The gastrocolic reflex or gastrocolic response is one of a number of physiological reflexes controlling the motility, or peristalsis, of the gastrointestinal tract. It involves an increase in motility of the colon in response to stretch in the stomach and byproducts of digestion in the small intestine. The small intestine also shows a similar motility response.
The reflex was demonstrated by myoelectric recordings in the colons of animals and humans, which showed an increase in electrical activity within as little as 15 minutes after eating. The recordings also demonstrated that the gastrocolic reflex is uneven in its distribution throughout the colon. The sigmoid colon is more greatly affected than the right side of the colon in terms of a phasic response; however, the tonic response across the colon is uncertain. A number of neuropeptides have been proposed as mediators of the gastrocolic reflex. These include serotonin, neurotensin, cholecystokinin (CCK), and gastrin.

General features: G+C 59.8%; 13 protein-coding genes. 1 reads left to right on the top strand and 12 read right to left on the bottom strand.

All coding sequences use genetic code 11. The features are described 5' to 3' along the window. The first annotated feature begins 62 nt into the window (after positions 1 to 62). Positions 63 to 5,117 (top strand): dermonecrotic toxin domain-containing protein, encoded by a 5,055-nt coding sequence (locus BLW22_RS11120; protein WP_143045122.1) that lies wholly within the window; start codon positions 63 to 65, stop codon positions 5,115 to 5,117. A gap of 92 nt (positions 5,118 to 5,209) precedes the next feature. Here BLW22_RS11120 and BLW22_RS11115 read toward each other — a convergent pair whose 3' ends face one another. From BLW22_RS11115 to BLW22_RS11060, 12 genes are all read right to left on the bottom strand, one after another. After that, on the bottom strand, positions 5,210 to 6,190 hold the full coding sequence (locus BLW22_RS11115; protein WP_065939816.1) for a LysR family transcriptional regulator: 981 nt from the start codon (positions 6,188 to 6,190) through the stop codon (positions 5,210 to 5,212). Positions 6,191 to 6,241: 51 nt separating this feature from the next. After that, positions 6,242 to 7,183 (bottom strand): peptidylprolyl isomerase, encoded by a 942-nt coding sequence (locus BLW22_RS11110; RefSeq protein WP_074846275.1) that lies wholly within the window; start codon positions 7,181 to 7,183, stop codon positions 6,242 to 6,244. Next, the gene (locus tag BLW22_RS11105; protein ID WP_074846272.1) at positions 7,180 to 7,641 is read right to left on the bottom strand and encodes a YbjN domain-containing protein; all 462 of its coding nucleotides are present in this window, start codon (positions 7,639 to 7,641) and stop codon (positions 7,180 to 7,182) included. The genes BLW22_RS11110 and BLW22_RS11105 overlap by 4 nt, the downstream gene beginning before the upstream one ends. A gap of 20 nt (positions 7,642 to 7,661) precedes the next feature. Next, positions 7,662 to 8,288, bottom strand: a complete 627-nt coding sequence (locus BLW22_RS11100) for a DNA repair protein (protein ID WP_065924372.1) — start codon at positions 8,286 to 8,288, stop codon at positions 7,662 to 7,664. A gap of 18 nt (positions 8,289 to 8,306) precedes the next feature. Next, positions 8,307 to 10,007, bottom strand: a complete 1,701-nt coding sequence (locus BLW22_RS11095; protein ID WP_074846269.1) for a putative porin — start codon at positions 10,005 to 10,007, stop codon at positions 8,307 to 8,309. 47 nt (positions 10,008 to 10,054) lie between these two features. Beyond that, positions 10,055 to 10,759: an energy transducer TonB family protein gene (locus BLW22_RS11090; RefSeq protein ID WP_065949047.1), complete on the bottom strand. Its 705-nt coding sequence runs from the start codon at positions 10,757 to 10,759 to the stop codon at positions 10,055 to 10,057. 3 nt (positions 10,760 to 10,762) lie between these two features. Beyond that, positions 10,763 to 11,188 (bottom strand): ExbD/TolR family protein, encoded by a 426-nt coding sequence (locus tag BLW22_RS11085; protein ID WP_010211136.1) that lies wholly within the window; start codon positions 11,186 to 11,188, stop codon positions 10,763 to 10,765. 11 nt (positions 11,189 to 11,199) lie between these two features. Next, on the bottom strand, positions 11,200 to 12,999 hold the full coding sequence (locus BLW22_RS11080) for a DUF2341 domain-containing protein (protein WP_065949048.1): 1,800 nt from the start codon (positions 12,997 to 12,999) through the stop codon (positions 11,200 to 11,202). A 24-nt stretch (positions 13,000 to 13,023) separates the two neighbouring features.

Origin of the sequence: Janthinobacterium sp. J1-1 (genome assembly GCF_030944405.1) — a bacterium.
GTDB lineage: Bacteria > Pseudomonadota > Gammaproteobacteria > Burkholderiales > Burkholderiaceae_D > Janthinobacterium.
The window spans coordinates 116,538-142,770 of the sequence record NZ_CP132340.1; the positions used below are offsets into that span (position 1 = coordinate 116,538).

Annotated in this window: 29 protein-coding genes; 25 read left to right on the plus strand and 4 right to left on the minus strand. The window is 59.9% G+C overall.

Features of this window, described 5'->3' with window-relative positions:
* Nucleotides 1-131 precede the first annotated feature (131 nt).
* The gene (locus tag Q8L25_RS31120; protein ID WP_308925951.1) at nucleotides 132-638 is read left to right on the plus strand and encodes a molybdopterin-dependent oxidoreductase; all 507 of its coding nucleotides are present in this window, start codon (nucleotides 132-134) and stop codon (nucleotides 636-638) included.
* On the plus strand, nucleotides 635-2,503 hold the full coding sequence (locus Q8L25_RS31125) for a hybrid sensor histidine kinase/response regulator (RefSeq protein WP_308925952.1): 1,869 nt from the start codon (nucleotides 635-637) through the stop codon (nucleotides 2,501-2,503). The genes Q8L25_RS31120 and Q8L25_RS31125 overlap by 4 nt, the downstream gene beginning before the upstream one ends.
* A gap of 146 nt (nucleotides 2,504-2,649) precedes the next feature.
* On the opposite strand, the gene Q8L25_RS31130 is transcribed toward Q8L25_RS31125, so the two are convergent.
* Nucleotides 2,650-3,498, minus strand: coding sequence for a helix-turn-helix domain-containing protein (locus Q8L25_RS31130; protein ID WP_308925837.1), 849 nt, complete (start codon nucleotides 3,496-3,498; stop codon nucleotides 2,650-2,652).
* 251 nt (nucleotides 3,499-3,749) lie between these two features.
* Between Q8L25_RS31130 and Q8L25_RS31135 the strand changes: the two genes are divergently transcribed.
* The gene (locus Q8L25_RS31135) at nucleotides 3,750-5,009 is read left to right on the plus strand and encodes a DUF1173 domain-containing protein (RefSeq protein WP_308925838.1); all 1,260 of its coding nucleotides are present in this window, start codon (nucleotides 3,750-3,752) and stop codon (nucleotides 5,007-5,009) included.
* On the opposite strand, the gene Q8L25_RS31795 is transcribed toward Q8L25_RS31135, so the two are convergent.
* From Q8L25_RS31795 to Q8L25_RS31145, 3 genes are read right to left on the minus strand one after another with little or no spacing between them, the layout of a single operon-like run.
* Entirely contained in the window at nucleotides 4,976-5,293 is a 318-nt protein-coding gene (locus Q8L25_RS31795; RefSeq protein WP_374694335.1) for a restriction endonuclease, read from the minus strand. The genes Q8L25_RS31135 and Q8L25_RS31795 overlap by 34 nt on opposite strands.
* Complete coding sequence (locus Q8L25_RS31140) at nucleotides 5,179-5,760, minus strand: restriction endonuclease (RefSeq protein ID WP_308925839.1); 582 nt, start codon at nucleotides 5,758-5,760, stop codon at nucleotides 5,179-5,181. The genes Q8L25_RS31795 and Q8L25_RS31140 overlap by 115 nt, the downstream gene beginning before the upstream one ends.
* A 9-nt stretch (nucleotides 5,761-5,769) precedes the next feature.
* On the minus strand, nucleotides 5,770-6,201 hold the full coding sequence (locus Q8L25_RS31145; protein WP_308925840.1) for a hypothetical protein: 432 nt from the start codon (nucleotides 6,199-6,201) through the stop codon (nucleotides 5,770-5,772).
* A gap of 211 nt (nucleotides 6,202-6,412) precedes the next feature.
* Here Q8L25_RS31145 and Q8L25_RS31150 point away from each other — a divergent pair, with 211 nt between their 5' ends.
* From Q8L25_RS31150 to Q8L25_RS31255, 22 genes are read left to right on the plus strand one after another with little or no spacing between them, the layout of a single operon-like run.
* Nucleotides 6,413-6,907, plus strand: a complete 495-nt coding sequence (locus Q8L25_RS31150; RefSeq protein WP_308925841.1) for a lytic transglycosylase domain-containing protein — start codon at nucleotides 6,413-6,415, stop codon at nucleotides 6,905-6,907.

Clinically, the gastrocolic reflex has been implicated in pathogenesis of irritable bowel syndrome. Also, the serotonin (5HT3) antagonist ondansetron decreases the tonic response to stretch.